In 1968, the people of Germany felt divisions in both a political and a cultural sense. Aside from the obvious tensions resulting from the East/West split, a decentralized sense of culture prevailed that caused local fixations of various music scenes. However, the late 1960s were nonetheless rebellious, watershed years for youth culture around the world, and changes would arise, especially in music, that would also touch intellectual and artistic activity in Germany. The germ cell of a band that would make history later on as Can felt the new vibrations as well in June of 1968, when five young musicians, together searching for a new musical concept and under the spell of innovative artists such as Jimi Hendrix, the Velvet Underground, and the Mothers of Invention, held a meeting at Irmin Schmidt’s apartment in Cologne, West Germany.
Schmidt, a 31-year-old pianist and conductor at the time, along with a then 30-year-old double-bassist named Holger Czukay and an American flautist named David Johnson, received formal classical training in music. Schmidt and Czukay had previously studied with classical avant-garde musician Karlheinz Stockhausen. Abandoning promising careers in academia and classical pursuits to form their own avant-garde rock group, the three men enlisted one of Czukay’s students, then 19-year-old Michael Karoli, to play guitar. The band found a fifth member in then 30-year-old jazz percussionist and drummer Jaki Liebezeit, who nominated himself for the position after responding to Schmidt’s inquiry about the availability of local drummer.
Adopting the name Inner Space Productions, the group started out working within the German film industry composing and recording soundtrack music. Meanwhile, a wealthy local art patron donated the band free rehearsal and recording space at his castle, Schloss Narvenich, situated near Cologne. It was at this location that Inner Space held their first gig, an improvised show that produced a spectacular collage of rock music and tape samples. The 1968 performance was documented on a cassette tape entitled Prehistoric Future.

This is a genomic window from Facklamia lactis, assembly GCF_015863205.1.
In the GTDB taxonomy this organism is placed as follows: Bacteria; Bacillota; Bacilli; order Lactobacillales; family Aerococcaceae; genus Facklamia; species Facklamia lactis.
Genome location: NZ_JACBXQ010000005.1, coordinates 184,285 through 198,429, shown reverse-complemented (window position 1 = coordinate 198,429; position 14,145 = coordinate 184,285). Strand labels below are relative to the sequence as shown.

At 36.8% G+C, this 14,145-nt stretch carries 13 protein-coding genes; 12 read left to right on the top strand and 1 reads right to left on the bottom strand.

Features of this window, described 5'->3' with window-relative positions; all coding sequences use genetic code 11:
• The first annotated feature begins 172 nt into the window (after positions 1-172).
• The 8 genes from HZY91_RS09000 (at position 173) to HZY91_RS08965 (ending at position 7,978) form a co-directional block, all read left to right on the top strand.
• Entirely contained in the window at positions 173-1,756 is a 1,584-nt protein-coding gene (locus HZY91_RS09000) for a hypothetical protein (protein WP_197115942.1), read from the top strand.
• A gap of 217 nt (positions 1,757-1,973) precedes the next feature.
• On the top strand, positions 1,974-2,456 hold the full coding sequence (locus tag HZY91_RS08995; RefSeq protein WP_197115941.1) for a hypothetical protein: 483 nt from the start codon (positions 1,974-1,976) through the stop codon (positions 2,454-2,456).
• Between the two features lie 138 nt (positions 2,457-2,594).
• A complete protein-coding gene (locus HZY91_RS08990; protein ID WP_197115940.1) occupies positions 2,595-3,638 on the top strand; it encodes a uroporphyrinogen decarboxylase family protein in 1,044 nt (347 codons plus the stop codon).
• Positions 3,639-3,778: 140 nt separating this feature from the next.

Toward the end of 1968, a black American sculptor named Malcolm Mooney arrived in Cologne to visit Schmidt and his wife and Can’s longtime manager Hildegarde. During his stay, Mooney linked up with the band as vocalist, leading the band with his intuitive drive closer to rock music. One of the first sessions with Mooney adding vocals yielded the track “Father Cannot Yell.” Around the same time, another lineup change occurred; Johnson, whose involvement with the band was more limited than the other members, departed in December of 1968. Shortly thereafter, Mooney and Liebezeit thought up a new name for the group—Can—and
For the Record…
Members include Reebop Kwaku Baah (born in Konongo, Ghana; died c. mid-1980s; former member of Traffic; joined band in 1977), percussion; Holger Czukay (born March 24, 1938, in Danzig, Germany; married artist/musician U-She; left band in 1977), bass, vocals, electronics; Rosko Gee (former member of Traffic; joined band in 1977), bass; David Johnson, flute, electronics; Michael Karoli (born April 29, 1948, in Straubing, West Germany), guitar, violin, vocals; Jaki Liebezeit (born May 26, 1938, in Dresden, Germany), drums, reeds, vocals; Malcolm Mooney (joined band in 1968, left band in 1969), vocals; Irmin Schmidt (born May 29, 1937, in Berlin, Germany; married Hildegarde), keyboards, vocals; Kenji “Damo” Suzuki (born January 16, 1950, in Japan; joined band in 1970, left band in 1973), vocals.